I had the privilege of being invited to be a guest recently at the announcement of Shell’s sponsorship of the XPrize Foundation’s exploration prize group in New York City at the historic Explorers’ Club to cover the event for Innovation Excellence. Speaking of explorers, here is a simple challenge for you:
Name a famous explorer.
Now name a famous explorer that isn’t dead.
The average person’s response to this challenge might make you think that the human race is done exploring, that we’ve explored every inch of the earth, but that’s just not true, and today Shell brought together a fascinating modern day roster of explorers who are still very much alive – in part to prove that humans are still exploring and that there is still much to be explored.
The roster of explorers who shared some of their experiences today in an inspiring live streaming event, that I attended in person (along with in-person intimate round table sessions with the explorers), included:
- Richard Garriott, Vice Chair, Space Adventures, Ltd., legendary video game developer and entrepreneur; among first private citizen astronauts to board International Space Station, America’s first second-generation astronaut; and X PRIZE Foundation trustee
- David Gallo, Woods Hole Oceanographic Institute, renowned undersea explorer, among first oceanographers combining manned submersibles and robots to map ocean world; co-leader of recent Titanic exploration; project leader, successful search for missing Air France Flight 447
- Mark Synnott, global mountain climber who has climbed some of the biggest rock faces and ice walls on the planet, ventured into among the least-visited locales on earth, photographed the globe’s most spectacular sites; and is a senior contributing editor of Climbing magazine.
The partnership between the Foundation and Shell has been more than a year in the making and is part of Shell’s ongoing commitment to innovation. Shell is widely known within the innovation community for its Gamechanger internal and open innovation initiative that many other organization’s have endeavored to learn from. Now Shell has chosen to continue its innovation efforts outside its four walls by beginning an innovation journey with the X PRIZE Foundation.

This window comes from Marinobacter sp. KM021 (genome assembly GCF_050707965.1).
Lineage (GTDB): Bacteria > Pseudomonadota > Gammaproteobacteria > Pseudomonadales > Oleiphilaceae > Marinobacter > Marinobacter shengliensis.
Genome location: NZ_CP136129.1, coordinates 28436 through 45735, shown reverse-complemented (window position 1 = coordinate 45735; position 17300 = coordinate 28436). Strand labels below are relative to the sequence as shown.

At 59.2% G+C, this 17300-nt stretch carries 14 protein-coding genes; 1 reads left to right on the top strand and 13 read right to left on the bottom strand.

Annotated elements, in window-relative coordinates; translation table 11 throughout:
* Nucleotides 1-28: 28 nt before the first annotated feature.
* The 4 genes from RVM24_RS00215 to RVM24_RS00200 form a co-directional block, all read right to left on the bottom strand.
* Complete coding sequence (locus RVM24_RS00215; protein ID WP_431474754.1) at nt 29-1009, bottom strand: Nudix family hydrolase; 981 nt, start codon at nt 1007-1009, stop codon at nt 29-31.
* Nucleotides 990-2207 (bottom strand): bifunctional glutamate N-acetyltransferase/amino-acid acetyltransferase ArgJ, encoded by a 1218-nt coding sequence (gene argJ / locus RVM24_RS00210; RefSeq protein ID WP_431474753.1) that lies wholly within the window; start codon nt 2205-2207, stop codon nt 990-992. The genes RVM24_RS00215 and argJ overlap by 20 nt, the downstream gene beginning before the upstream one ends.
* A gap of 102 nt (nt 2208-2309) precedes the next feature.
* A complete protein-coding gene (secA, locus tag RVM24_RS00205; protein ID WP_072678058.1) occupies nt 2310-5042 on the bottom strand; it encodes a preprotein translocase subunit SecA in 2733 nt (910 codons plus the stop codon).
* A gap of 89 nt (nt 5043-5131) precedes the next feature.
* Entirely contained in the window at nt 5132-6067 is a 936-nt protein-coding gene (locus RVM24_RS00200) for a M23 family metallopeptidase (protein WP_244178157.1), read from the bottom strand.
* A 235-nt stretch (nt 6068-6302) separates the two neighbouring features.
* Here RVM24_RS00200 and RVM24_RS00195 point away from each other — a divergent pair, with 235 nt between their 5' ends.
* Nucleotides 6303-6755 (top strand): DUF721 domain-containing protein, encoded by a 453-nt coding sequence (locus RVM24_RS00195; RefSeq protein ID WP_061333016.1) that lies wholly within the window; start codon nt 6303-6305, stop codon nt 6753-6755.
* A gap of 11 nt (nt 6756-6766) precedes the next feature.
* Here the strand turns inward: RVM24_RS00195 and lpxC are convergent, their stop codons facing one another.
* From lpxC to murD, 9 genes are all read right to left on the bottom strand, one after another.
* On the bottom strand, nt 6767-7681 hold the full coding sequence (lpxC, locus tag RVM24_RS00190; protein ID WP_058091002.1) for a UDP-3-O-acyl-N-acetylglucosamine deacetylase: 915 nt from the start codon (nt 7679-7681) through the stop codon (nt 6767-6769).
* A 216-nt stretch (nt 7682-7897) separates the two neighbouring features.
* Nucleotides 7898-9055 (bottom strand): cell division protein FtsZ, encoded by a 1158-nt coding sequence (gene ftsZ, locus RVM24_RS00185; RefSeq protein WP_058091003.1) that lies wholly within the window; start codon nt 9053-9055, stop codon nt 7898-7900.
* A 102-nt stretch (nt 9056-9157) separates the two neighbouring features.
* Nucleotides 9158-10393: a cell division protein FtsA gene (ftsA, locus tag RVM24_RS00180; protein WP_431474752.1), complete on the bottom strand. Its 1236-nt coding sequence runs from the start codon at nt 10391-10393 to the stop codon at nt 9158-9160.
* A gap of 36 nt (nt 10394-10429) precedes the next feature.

The goal of X PRIZE’s exploration prize group is to inspire the exploration of space, our Earth and its oceans in ways that could lead to breakthrough innovations. It is interesting to note that this week is the seven year anniversary of the winning of the Ansari X PRIZE – an overnight success after only ten years of hard work. Here are a couple of key paragraphs from the press release:
“Shell has long been on the cutting edge of innovation, and we are proud to bring them into the X PRIZE family, supporting a prize group that advances innovation, exploration and tomorrow’s discoveries,” said Peter Diamandis, Chairman and CEO of the X PRIZE Foundation. “We are closely aligned in our goals to motivate and inspire brilliant innovators from all disciplines to leverage their intellectual capital to explore new frontiers that could result in significant global achievements.”